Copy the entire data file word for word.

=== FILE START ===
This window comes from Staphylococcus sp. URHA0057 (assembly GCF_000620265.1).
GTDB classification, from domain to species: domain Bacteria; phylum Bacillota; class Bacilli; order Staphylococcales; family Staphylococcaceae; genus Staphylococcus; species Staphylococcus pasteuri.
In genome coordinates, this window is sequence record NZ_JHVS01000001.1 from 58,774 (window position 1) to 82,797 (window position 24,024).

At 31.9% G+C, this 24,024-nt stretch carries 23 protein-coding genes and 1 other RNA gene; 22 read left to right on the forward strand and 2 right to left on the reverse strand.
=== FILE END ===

This window comes from Staphylococcus sp. URHA0057 (assembly GCF_000620265.1).
GTDB classification, from domain to species: domain Bacteria; phylum Bacillota; class Bacilli; order Staphylococcales; family Staphylococcaceae; genus Staphylococcus; species Staphylococcus pasteuri.
In genome coordinates, this window is sequence record NZ_JHVS01000001.1 from 58,774 (window position 1) to 82,797 (window position 24,024).

At 31.9% G+C, this 24,024-nt stretch carries 23 protein-coding genes and 1 other RNA gene; 22 read left to right on the forward strand and 2 right to left on the reverse strand.